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    Britain Set to Wade Into North Sea Oil Deal Over Russia Sanctions

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    Britain is ready to force the sale of Russian oligarch Mikhail Fridman's recently acquired North Sea energy assets unless it receives unspecified assurances within the next week, Prime Minister David Cameron's spokesman has said.

    A government source told Reuters Britain's stance was justified by the fact that the threat of further western sanctions continued to hang over Russia, and that firms and people linked to the energy industry had previously been targeted by international sanctions.

    Britain wrote to Fridman's investment vehicle saying he had seven days to explain why he should be allowed to retain ownership of North Sea assets just acquired from German utility RWE.

    "If assurances are not supplied, we've set out our position and our intention to act, and the prime minister entirely agrees with that," Cameron's spokesman told reporters.

    RWE on Monday finalised the sale of its oil and gas production unit DEA UK to Fridman's investment vehicle LetterOne, ending months of uncertainty over whether the 5.1 billion euro ($5.7 billion) deal would go ahead.

    Asked if Britain had taken legal advice on its position, Cameron's spokesman said the government had "the full range of necessary advice" and that the powers it was prepared to use were longstanding ones designed to protect the viability of North Sea oil and gas fields.

    North Sea Deal Free from Ukraine-Related Sanction Risks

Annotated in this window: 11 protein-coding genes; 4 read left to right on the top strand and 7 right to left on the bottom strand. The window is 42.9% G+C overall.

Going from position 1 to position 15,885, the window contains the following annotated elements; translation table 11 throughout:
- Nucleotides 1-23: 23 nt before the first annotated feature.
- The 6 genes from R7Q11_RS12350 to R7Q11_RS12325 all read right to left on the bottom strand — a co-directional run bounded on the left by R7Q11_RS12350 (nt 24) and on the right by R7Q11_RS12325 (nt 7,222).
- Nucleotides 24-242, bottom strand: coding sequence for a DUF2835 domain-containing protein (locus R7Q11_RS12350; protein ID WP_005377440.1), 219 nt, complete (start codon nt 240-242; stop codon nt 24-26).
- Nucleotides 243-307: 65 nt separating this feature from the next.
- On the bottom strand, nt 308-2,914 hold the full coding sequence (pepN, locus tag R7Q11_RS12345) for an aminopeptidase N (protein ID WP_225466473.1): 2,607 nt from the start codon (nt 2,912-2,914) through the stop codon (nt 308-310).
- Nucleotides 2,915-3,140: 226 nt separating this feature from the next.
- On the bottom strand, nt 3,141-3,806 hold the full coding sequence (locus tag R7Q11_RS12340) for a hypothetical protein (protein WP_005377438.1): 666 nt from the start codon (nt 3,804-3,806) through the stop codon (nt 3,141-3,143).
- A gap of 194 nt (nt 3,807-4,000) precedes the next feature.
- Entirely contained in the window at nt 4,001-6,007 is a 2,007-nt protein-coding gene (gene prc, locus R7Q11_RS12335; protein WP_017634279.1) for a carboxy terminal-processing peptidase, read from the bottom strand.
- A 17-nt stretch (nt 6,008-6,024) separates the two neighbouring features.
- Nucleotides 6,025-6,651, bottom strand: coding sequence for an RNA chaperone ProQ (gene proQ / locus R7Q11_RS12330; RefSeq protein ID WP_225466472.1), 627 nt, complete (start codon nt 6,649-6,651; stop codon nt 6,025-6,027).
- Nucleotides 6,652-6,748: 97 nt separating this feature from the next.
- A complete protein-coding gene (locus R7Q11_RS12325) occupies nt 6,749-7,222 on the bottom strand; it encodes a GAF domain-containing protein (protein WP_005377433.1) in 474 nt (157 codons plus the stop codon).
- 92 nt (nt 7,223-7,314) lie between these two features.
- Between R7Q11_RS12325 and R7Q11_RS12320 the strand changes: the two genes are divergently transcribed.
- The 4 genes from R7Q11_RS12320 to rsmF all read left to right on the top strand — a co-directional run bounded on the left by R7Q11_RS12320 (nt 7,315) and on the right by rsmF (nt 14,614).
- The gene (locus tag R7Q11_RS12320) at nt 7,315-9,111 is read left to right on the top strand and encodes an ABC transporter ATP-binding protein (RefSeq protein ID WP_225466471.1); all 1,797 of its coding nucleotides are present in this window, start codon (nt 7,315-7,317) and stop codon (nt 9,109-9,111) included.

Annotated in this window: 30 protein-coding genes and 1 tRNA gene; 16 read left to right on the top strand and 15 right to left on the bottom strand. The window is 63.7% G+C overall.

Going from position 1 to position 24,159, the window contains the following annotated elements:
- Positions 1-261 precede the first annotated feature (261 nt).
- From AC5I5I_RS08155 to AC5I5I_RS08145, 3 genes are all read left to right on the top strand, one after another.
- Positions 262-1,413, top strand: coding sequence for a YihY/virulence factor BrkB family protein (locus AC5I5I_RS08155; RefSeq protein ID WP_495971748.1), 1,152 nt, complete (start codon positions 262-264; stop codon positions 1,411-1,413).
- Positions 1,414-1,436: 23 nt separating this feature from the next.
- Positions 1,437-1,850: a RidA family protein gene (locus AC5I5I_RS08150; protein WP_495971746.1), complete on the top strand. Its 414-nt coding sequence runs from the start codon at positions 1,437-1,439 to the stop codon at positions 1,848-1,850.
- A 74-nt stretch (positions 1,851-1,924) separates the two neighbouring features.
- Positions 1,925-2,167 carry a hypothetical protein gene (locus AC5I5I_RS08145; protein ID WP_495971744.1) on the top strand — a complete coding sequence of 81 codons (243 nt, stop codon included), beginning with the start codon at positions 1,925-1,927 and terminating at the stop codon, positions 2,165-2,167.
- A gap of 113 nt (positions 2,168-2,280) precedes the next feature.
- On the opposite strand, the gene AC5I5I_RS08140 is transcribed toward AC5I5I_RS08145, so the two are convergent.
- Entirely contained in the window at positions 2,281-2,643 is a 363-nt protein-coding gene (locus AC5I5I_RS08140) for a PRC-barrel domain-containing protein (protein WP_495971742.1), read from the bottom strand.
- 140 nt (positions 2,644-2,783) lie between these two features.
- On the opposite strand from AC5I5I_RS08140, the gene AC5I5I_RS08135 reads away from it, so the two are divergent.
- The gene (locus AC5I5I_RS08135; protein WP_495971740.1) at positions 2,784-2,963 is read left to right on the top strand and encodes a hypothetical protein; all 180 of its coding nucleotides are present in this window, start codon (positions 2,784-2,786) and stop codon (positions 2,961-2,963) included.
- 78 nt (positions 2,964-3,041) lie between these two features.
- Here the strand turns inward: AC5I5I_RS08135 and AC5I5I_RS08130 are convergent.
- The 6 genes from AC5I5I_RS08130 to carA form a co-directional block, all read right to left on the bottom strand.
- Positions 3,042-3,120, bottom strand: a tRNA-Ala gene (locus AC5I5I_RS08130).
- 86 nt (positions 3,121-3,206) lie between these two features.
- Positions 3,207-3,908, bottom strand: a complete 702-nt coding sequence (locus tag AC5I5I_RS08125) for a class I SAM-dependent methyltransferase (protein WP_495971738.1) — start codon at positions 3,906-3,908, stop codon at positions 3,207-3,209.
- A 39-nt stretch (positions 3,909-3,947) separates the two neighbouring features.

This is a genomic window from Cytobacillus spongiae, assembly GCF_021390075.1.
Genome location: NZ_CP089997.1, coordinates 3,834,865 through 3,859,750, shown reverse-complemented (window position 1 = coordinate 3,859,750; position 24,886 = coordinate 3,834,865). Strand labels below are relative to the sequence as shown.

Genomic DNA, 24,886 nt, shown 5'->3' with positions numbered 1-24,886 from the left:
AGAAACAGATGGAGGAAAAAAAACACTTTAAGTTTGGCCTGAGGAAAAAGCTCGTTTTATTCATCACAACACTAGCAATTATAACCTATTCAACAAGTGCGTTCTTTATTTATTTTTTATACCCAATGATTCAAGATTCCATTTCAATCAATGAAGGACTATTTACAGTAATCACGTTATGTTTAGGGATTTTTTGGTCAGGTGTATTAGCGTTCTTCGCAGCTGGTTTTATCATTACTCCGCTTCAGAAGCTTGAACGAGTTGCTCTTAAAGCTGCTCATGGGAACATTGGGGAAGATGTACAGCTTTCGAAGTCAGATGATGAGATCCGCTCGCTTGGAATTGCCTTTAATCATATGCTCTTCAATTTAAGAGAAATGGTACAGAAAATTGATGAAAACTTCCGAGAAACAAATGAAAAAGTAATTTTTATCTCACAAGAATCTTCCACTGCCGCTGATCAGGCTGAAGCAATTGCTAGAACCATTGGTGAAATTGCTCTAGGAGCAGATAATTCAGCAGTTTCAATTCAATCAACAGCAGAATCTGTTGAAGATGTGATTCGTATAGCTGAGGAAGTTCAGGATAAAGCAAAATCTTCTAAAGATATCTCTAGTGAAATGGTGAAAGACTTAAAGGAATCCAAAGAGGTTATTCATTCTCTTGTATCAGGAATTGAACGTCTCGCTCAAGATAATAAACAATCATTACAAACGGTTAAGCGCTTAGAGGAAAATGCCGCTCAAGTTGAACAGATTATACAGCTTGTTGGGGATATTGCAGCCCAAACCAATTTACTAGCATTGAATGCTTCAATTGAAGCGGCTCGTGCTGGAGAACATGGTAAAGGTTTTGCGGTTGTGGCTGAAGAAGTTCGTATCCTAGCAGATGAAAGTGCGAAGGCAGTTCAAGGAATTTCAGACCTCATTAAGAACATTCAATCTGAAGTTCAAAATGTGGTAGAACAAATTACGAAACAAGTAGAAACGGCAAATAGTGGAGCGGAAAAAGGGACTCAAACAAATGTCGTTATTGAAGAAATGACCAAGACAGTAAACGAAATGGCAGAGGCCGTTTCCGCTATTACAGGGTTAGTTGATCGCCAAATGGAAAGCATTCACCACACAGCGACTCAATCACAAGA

The spat follows a series of meetings between the British Government at Fridman's organisation. LetterOne wrote to the UK Department for Energy and Climate Change (DECC) on Monday saying "we are deeply disappointed and concerned by your letter, given the extensive efforts the parties have made to address your professed concerns regarding the indirect change of control of RWE DEA UK SNS Limited upon the sale of RWE DEA AG to LetterOne.

    "The structure was, as you know, devised by the parties to insulate RWE DEA from any risk that would arise following any future Ukraine‐related Sanctions being imposed against the ultimate beneficial owners of LetterOne. The parties have consistently indicated to you that they would welcome an opportunity to discuss any lingering concern you may have, in advance of DECC reaching any conclusion regarding its position and this transaction."

    The company has yet to comment on the Downing Street announcement.

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    Tags:
    Oil, politics, energy, assets, UK Department of Energy and Climate Change, RWE, David Cameron, Mikhail Fridman, Britain, North Sea
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